Written by Aaron Radcliff:
The DCEU has been off to a rough start, to say the least. Man of Steel was polarizing at best, Batman v. Superman was widely ragged on, and Suicide Squad was…well, it was Suicide Squad. The only film that has gotten any love in DC’s attempt to fish Marvel out of their mounds of money that they spend each day swimming in Scrooge McDuck-style has been Wonder Woman, and deservedly so. There was action, heart, fun, and somebody actually turned the lights on for a change.
DC appeared to be heading into the right direction, but people were still uneasy. With rumors of Ben Affleck trying to find his way out of his duties as Batman, delayed filming and reshoots, and so much more, it would be easy to think that the DCEU is practically dead. So did the latest ensemble effort satiate any concerns heading into the future?
Maybe I’m not the best person to speak on this issue. Truthfully, I don’t read comics. It just wasn’t my thing and the extent of my knowledge on any of these matters comes from a childhood of watching superhero-centered shows like Batman: The Animated Series, Superman: The Animated Series, and Justice League. I bring this up to not only illustrate how my minuscule nerd-cred six-inch compares to the massive Meat Lover’s footlong of a majority of this franchise’s audience, but also the fact that I got a strong TV show vibe from Justice League.
The film takes place after the death of Superman. The world has been growing colder, angrier, and more fearful since the fateful events that led to the Man of Steel’s demise. Batman (Ben Affleck) has begun tracking down and recruiting other superpowered individuals to form a team to defend Earth from an imminent attack. Soon, the Dark Knight, Wonder Woman (Gal Gadot), Flash (Ezra Miller), Cyborg (Ray Fisher), and Aquaman (Jason Momoa) must join together to defeat the planet-ending Steppenwolf (Ciarán Hinds) from bringing together the three Mother Boxes and destroying the world. But are their efforts enough?
One of the many criticisms I’ve seen levied at this film has been a paper-thin plot. While that’s true, this is where the aforementioned TV vibe comes in for me. Whereas Batman v. Superman was long and convoluted even AFTER the cuts that were made to shorten it, Justice League clocks in at only two hours. We’re left getting snippets of backstory about the newcomers to the group while also rushing from plot point A to B to C and so on, and this felt very reminiscent of the animated TV show. We aren’t bogged down with too much dialogue, which leads to convoluted storytelling and a slowed pace, which was a major undoing of BvS. Instead, we hit the major plot moments and get enough detail to fill us in on what we need and get going to the next scene.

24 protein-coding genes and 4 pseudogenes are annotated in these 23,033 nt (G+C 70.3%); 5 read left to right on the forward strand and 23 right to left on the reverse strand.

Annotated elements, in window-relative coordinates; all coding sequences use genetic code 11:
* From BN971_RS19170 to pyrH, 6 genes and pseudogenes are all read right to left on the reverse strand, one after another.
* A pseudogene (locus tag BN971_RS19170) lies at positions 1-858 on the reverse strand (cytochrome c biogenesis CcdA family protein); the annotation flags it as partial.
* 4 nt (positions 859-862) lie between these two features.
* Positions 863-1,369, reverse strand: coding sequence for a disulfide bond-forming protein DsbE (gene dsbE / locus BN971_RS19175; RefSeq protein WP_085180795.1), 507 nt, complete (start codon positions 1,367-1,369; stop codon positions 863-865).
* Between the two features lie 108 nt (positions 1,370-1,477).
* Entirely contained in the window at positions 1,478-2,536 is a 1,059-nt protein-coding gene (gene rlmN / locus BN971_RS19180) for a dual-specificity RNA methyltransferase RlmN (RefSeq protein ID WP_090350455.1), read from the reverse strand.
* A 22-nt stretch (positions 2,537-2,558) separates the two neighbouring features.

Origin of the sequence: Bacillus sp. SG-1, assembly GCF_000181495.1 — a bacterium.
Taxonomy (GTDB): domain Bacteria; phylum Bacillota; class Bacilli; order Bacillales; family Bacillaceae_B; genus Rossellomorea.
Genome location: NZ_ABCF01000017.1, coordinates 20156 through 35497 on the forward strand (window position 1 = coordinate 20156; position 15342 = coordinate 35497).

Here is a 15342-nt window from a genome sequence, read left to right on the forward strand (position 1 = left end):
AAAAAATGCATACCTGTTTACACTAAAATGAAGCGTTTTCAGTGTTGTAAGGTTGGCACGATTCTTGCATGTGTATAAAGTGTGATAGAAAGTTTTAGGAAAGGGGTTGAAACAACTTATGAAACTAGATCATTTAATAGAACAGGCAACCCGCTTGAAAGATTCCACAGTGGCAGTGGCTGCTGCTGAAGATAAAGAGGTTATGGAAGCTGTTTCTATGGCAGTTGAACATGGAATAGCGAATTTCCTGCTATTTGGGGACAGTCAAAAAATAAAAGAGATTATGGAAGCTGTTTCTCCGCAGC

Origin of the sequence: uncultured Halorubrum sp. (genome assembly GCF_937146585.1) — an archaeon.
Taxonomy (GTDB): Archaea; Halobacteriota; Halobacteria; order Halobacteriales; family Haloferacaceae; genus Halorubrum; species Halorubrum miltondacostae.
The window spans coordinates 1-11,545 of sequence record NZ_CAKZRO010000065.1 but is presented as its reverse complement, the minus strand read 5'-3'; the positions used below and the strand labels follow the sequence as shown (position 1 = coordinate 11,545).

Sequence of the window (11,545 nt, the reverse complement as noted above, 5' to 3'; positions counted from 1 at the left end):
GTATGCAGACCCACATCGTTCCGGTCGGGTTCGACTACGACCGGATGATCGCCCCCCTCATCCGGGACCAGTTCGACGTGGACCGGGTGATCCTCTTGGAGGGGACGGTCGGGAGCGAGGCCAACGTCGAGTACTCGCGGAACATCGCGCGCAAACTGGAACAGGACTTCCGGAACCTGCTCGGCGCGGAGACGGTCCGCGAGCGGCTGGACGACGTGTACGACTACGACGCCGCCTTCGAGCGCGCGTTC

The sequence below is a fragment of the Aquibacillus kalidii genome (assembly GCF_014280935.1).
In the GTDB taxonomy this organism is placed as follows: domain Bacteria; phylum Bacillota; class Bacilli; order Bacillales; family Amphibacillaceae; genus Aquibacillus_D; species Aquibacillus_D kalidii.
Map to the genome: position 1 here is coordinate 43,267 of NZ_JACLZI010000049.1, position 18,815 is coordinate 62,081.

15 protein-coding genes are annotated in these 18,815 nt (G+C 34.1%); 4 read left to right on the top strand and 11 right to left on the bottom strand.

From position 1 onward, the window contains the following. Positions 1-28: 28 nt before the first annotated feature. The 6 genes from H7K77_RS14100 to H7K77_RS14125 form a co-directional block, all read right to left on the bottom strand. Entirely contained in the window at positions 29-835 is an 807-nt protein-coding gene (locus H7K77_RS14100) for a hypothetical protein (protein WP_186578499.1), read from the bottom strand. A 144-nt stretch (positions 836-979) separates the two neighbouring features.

“Well, that’s fine for a 30-minute episode but not a feature film,” I hear you say. Yes, that’s true. I’m one who loves story and being rushed through hurts a lot of films. This film could definitely have used the extra 30 minutes that BvS dawdled around with to build these new characters more and actually make the villain interesting (so much for having the “We have the better villains” trump card, DC). But the fact that the film stays relatively focused without getting too messy helps us stay engaged and knowledgeable with the story.
What was the one thing people liked about BvS? Ok, yes, Wonder Woman was fantastic, but other than that: The (albeit brief) action. That’s what we came to see. Zack Snyder and the writers of this film knew that. We WANT to see these people come together and kick some ass. We DON’T want to see them spending 95% of the movie grappling with their moral conundrums (which is fine, but shouldn’t be the entirety of a blockbuster action movie). We get much more action that the previous film and, to me, helps keep the film more enjoyable.
I’m not saying this is a perfect film. It’s far from it. The villain is bland, the new characters need more backstory, and sequel-building moments in the movie contradict a sequel-building aspect in the post-credit scene. But the new characters are great (especially Ezra Miller), the humor actually lands for a change, the story is fast enough to allow you to stay interested, the action scenes are enjoyable and relatively often, and the plot ditches the Zodiac-style confusion for a nice streamlined story.
Maybe others won’t like that, which is fair. In a normal case, I’d be inclined to agree. But for me, in this instance, it works. Maybe it’s because I’m comparing it to previous DC films or maybe it’s because I truly liked this movie, but either way, I liked what I got.
I hope the DCEU isn’t dead. Wonder Woman restored my hope and Justice League was an enjoyable time that actually got me interested in this expanded universe project.
P.S. we could TOTALLY tell when Henry Cavill came in to do those reshoots while still having a mustache.
Score: 7 out of 10
Photo via Warner Bros. Pictures